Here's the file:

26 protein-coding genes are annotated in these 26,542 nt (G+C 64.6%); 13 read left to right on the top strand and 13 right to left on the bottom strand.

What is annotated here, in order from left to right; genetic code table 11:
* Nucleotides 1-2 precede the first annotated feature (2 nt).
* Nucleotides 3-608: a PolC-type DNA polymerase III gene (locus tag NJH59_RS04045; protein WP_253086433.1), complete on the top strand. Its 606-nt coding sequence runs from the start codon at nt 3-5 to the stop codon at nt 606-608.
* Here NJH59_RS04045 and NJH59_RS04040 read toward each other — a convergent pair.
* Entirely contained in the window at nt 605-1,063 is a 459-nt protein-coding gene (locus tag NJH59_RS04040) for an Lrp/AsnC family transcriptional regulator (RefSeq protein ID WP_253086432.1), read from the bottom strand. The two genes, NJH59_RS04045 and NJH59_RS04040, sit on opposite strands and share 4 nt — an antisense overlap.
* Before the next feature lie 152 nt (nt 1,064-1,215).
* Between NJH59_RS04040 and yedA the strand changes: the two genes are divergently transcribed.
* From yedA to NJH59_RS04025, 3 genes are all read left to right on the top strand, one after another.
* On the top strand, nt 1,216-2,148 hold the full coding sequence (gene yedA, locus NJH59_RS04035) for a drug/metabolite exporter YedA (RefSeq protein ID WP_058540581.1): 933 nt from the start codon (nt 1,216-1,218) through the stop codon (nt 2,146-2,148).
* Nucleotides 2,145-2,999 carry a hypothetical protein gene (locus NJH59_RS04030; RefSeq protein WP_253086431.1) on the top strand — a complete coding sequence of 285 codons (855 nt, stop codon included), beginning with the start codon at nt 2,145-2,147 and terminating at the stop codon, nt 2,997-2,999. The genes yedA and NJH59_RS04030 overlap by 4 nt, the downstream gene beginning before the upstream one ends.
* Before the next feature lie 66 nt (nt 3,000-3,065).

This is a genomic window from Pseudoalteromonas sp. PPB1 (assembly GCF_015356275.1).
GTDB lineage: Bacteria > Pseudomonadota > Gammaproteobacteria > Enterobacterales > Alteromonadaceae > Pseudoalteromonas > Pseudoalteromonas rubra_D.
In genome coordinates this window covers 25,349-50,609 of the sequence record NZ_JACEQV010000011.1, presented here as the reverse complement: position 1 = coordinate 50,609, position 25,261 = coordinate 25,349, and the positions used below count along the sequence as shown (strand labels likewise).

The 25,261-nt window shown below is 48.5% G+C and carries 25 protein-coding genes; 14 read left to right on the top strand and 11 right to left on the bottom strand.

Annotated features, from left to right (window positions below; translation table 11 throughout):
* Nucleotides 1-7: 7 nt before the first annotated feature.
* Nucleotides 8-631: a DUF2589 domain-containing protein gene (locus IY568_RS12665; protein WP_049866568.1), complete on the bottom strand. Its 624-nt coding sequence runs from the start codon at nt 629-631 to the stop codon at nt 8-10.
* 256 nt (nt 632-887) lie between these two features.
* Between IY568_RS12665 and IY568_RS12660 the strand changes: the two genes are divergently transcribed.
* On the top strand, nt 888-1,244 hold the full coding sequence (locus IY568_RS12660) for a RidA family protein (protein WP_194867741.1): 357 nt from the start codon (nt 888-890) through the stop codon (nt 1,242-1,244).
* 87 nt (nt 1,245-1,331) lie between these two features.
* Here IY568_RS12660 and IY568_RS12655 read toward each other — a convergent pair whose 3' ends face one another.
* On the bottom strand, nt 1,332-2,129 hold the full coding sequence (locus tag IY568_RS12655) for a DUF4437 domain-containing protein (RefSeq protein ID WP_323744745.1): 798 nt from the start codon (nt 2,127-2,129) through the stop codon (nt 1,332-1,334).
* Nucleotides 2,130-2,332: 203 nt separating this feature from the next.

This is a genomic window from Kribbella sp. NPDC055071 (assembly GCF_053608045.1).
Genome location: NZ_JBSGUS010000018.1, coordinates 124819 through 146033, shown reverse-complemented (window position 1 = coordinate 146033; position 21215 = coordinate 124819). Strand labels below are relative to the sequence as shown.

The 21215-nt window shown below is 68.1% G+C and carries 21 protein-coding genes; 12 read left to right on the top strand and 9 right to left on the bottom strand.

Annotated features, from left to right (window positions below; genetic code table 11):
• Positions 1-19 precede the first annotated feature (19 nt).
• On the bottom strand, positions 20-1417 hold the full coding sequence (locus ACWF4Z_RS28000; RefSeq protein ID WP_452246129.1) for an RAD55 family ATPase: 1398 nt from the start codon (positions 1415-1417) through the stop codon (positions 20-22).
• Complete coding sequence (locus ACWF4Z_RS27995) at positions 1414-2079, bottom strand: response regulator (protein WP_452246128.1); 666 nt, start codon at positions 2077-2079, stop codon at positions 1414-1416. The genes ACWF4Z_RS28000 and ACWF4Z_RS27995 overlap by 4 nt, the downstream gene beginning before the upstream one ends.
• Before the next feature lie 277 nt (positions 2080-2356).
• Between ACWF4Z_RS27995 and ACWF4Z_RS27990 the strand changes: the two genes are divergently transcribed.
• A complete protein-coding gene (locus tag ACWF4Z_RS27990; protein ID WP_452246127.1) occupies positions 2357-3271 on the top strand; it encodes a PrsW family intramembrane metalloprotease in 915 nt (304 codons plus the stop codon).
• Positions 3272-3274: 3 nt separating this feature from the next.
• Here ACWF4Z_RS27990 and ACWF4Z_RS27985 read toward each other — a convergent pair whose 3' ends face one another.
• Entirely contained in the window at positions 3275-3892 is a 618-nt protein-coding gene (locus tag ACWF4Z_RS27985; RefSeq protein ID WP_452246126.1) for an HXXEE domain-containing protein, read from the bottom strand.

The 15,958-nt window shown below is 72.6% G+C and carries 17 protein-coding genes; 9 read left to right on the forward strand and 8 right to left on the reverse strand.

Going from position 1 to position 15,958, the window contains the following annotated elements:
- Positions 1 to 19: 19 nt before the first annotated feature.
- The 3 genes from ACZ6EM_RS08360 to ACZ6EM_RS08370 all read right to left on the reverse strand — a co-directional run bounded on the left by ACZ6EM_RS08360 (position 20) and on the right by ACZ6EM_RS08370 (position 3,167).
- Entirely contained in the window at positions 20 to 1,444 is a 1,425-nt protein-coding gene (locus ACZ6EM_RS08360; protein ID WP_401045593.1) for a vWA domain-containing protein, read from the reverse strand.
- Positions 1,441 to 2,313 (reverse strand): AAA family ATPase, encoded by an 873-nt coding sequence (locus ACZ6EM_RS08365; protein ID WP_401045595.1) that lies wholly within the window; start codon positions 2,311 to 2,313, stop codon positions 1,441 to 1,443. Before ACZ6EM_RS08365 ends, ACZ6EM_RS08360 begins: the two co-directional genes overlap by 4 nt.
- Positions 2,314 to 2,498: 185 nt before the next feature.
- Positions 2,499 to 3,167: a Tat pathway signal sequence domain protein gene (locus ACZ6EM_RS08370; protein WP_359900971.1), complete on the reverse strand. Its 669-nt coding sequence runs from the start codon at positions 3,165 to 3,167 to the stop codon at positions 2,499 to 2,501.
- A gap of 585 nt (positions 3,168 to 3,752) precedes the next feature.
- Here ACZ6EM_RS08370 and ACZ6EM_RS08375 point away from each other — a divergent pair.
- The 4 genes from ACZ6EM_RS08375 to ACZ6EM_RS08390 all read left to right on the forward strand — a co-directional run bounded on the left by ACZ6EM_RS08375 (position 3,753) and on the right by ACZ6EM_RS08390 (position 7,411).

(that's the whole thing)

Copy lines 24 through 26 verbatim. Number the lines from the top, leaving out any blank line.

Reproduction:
* Here IY568_RS12660 and IY568_RS12655 read toward each other — a convergent pair whose 3' ends face one another.
* On the bottom strand, nt 1,332-2,129 hold the full coding sequence (locus tag IY568_RS12655) for a DUF4437 domain-containing protein (RefSeq protein ID WP_323744745.1): 798 nt from the start codon (nt 2,127-2,129) through the stop codon (nt 1,332-1,334).
* Nucleotides 2,130-2,332: 203 nt separating this feature from the next.